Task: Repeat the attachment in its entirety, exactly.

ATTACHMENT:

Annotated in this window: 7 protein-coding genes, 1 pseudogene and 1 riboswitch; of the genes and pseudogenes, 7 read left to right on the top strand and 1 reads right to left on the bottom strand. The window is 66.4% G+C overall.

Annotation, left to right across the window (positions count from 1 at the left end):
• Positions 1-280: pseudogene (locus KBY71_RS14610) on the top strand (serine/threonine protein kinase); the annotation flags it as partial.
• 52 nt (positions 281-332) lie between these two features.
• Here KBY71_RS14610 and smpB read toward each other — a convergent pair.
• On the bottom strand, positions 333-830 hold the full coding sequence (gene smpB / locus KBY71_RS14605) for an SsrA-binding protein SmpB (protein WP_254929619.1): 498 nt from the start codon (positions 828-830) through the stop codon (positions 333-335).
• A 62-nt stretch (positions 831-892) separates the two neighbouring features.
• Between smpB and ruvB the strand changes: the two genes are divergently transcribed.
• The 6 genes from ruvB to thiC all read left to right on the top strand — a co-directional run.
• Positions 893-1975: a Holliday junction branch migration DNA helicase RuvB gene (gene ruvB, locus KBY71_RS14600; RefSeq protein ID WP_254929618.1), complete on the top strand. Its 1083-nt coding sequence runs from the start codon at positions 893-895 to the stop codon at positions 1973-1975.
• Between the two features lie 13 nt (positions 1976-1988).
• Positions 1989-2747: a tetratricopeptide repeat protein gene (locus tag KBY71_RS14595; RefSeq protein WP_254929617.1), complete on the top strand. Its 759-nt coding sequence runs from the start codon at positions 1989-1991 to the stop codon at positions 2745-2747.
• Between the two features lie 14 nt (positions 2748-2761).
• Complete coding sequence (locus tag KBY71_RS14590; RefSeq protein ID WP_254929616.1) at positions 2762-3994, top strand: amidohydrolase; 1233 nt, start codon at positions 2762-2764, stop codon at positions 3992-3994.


Annotated in this window: 7 protein-coding genes, 1 pseudogene and 1 riboswitch; of the genes and pseudogenes, 7 read left to right on the top strand and 1 reads right to left on the bottom strand. The window is 66.4% G+C overall.

Annotation, left to right across the window (positions count from 1 at the left end):
• Positions 1-280: pseudogene (locus KBY71_RS14610) on the top strand (serine/threonine protein kinase); the annotation flags it as partial.
• 52 nt (positions 281-332) lie between these two features.
• Here KBY71_RS14610 and smpB read toward each other — a convergent pair.
• On the bottom strand, positions 333-830 hold the full coding sequence (gene smpB / locus KBY71_RS14605) for an SsrA-binding protein SmpB (protein WP_254929619.1): 498 nt from the start codon (positions 828-830) through the stop codon (positions 333-335).
• A 62-nt stretch (positions 831-892) separates the two neighbouring features.
• Between smpB and ruvB the strand changes: the two genes are divergently transcribed.
• The 6 genes from ruvB to thiC all read left to right on the top strand — a co-directional run.
• Positions 893-1975: a Holliday junction branch migration DNA helicase RuvB gene (gene ruvB, locus KBY71_RS14600; RefSeq protein ID WP_254929618.1), complete on the top strand. Its 1083-nt coding sequence runs from the start codon at positions 893-895 to the stop codon at positions 1973-1975.
• Between the two features lie 13 nt (positions 1976-1988).
• Positions 1989-2747: a tetratricopeptide repeat protein gene (locus tag KBY71_RS14595; RefSeq protein WP_254929617.1), complete on the top strand. Its 759-nt coding sequence runs from the start codon at positions 1989-1991 to the stop codon at positions 2745-2747.
• Between the two features lie 14 nt (positions 2748-2761).
• Complete coding sequence (locus tag KBY71_RS14590; RefSeq protein ID WP_254929616.1) at positions 2762-3994, top strand: amidohydrolase; 1233 nt, start codon at positions 2762-2764, stop codon at positions 3992-3994.